Most infants are healthy when they are born, but problems can occur. Located at St. Joseph’s Women’s Hospital, St. Joseph's Children’s Hospital’s Neonatal Intensive Care Unit (NICU) is a place where sick and premature infants can receive special care. Because of their special needs, babies in the NICU get closer attention than babies in a regular newborn nursery, and the NICU staff members have special training in this field. We can even provide them human breast milk, the most nutritious diet possible, through our Breast Milk Donor Program.
The unit is busy; an average of 600 infants a year are admitted and stay anywhere from a few days to four or five months, depending on their medical condition. The types of medical challenges treated in the unit include:
- Pre-term birth. Babies born at 23 weeks gestation and weighing at least 1 lb.
- Babies born with an infection
- Babies who are stressed during birth and need more attention than in the newborn nursery
- Babies born with a congenital anomaly such as spina bifida, bowel conditions and heart defects.
- Babies that require a higher level of care than given in traditional Mother/Baby units.
Level II & Level III NICU
Our NICU is licensed for two levels of intensity: Level III (the highest) has 27 infant beds and Level II has 15 infant beds. A highly skilled and experienced nursing team and six physicians board-certified in neonatology provide care around the clock for our "littlest patients."
Neonatal Transport Team
An infant transport team travels by ambulance or medical helicopter to pick up infants from throughout Central Florida, including Orlando, Lakeland, Winter Haven, Plant City and Dade City and bring them back to the NICU for treatment. Many infants from outlying areas require the intensive care only found at St. Joseph's Children's Hospital's NICU. Of course, babies who are born at St. Joseph's Women's Hospital and need intensive medical treatment have immediate access to our high level of care.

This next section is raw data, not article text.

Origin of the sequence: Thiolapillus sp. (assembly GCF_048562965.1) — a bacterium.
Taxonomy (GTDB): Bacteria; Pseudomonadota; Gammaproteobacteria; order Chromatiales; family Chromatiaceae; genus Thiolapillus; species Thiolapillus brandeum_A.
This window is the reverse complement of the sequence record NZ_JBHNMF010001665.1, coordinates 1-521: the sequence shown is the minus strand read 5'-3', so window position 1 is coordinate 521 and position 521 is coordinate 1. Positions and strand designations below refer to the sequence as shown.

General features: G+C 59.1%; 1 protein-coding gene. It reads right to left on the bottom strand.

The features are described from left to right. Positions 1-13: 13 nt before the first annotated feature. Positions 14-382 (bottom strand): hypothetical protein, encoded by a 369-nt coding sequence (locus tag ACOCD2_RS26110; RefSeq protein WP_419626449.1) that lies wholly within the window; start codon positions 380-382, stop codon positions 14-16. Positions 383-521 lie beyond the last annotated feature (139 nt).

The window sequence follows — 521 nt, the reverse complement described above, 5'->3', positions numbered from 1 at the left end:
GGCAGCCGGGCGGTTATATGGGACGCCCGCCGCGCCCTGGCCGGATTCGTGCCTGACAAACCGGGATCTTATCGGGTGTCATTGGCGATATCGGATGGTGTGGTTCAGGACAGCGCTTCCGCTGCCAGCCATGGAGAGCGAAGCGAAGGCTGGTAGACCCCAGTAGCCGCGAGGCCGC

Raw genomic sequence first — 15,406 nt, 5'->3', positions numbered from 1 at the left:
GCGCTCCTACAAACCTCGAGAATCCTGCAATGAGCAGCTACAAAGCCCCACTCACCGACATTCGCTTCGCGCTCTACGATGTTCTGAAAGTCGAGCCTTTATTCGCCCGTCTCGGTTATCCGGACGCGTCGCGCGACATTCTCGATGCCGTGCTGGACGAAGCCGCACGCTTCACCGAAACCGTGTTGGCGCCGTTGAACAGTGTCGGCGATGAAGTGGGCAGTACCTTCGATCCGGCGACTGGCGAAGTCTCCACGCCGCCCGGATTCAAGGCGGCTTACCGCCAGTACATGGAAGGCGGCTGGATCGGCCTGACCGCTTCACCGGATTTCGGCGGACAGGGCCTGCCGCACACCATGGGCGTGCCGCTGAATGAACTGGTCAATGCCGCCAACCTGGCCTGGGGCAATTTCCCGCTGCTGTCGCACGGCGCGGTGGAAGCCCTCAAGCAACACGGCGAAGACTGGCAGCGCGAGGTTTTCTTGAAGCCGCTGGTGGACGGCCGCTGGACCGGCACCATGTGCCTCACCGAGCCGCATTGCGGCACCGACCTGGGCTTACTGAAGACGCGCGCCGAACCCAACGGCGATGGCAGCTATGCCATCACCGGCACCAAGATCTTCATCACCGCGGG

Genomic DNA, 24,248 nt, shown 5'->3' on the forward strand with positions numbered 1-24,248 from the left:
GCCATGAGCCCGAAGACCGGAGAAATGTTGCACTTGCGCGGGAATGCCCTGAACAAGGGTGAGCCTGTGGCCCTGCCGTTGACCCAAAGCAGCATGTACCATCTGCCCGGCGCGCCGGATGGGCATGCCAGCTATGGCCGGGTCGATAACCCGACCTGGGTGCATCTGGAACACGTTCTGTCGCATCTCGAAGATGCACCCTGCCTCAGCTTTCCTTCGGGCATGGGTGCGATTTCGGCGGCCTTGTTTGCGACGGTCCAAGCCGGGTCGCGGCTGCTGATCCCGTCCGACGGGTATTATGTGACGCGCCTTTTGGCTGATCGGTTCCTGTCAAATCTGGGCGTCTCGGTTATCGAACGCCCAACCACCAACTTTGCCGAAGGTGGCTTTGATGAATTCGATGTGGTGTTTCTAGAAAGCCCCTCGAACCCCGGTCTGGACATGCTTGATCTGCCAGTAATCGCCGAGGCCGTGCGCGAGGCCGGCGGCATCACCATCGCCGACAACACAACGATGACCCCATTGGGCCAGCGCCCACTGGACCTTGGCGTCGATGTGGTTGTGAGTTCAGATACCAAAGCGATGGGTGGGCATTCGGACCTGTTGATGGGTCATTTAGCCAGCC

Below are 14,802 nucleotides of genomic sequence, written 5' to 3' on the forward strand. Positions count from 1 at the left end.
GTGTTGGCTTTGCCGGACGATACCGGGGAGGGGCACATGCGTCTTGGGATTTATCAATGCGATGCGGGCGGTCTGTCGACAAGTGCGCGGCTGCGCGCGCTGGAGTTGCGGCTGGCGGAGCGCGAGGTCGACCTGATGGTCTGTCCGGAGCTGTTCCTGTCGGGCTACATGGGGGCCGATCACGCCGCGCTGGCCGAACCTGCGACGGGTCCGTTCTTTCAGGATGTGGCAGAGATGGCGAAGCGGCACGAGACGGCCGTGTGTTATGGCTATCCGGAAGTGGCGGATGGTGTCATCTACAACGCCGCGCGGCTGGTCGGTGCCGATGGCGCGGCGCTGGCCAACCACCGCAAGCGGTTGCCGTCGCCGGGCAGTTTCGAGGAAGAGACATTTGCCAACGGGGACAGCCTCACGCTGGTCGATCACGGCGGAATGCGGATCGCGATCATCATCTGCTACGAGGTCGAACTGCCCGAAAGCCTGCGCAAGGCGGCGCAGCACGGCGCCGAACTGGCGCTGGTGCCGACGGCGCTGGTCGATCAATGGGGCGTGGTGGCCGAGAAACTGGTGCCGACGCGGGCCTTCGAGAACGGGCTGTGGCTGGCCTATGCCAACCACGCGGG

- BayCare has a Breast Milk Donor Program which provides nutritious human breast milk to babies in the NICU.
- Premature babies always receive a hearing and developmental assessment to determine the need for additional services such as rehabilitation before they go home. Should developmental or medical follow-up be required, arrangements are made prior to the baby's discharge.
- In order to establish a relationship before the baby leaves the hospital, the family's pediatrician becomes involved in the baby's care shortly before discharge. This makes the transition home better for the baby and easier for the parents.
- Our NICU's "Bottle Club" is the only neonatal support group in the area. The group meets twice a month to offer educational and emotional support to families.
Who’s Who in the NICU
- Neonatologist: A pediatrician who has special training in the care of sick and premature newborns.
- Pediatrician: A doctor who treats infants and children.
- Pediatric Surgeon: A surgeon who operates on infants and children.
- Cardiologist: A doctor who cares for people with heart problems.
- Gastroenterologist: A physician who cares for people with stomach and bowel problems.
- Geneticist: A doctor who studies birth defects and their causes.
- Hematologist: A physician who studies and treats blood problems.
- Ophthalmologist: A doctor who treats diseases of the eye.
- Neurologist: A physician who treats brain and nerve problems.
- Neonatal Nurse: A nurse with special training in the care of sick and premature newborns.